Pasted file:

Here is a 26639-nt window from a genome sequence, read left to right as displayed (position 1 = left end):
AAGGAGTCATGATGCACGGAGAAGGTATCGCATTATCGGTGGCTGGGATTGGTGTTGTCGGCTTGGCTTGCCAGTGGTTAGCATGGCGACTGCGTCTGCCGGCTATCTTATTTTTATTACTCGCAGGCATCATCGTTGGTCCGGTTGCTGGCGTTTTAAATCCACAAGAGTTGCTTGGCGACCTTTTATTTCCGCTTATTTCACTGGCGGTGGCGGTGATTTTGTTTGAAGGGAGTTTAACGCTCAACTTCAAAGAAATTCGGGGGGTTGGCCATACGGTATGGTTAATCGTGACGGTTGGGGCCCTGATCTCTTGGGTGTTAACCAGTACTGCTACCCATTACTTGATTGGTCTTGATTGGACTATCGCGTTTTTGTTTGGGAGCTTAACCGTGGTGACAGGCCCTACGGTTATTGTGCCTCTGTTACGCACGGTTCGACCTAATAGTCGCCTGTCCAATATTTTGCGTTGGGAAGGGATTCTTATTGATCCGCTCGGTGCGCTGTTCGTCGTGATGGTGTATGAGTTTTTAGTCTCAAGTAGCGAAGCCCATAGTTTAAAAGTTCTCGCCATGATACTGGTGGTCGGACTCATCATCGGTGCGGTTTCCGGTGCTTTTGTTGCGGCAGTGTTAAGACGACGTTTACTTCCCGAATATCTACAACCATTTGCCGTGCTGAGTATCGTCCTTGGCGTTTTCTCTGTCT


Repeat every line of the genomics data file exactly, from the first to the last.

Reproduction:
Here is a 26639-nt window from a genome sequence, read left to right as displayed (position 1 = left end):
AAGGAGTCATGATGCACGGAGAAGGTATCGCATTATCGGTGGCTGGGATTGGTGTTGTCGGCTTGGCTTGCCAGTGGTTAGCATGGCGACTGCGTCTGCCGGCTATCTTATTTTTATTACTCGCAGGCATCATCGTTGGTCCGGTTGCTGGCGTTTTAAATCCACAAGAGTTGCTTGGCGACCTTTTATTTCCGCTTATTTCACTGGCGGTGGCGGTGATTTTGTTTGAAGGGAGTTTAACGCTCAACTTCAAAGAAATTCGGGGGGTTGGCCATACGGTATGGTTAATCGTGACGGTTGGGGCCCTGATCTCTTGGGTGTTAACCAGTACTGCTACCCATTACTTGATTGGTCTTGATTGGACTATCGCGTTTTTGTTTGGGAGCTTAACCGTGGTGACAGGCCCTACGGTTATTGTGCCTCTGTTACGCACGGTTCGACCTAATAGTCGCCTGTCCAATATTTTGCGTTGGGAAGGGATTCTTATTGATCCGCTCGGTGCGCTGTTCGTCGTGATGGTGTATGAGTTTTTAGTCTCAAGTAGCGAAGCCCATAGTTTAAAAGTTCTCGCCATGATACTGGTGGTCGGACTCATCATCGGTGCGGTTTCCGGTGCTTTTGTTGCGGCAGTGTTAAGACGACGTTTACTTCCCGAATATCTACAACCATTTGCCGTGCTGAGTATCGTCCTTGGCGTTTTCTCTGTCT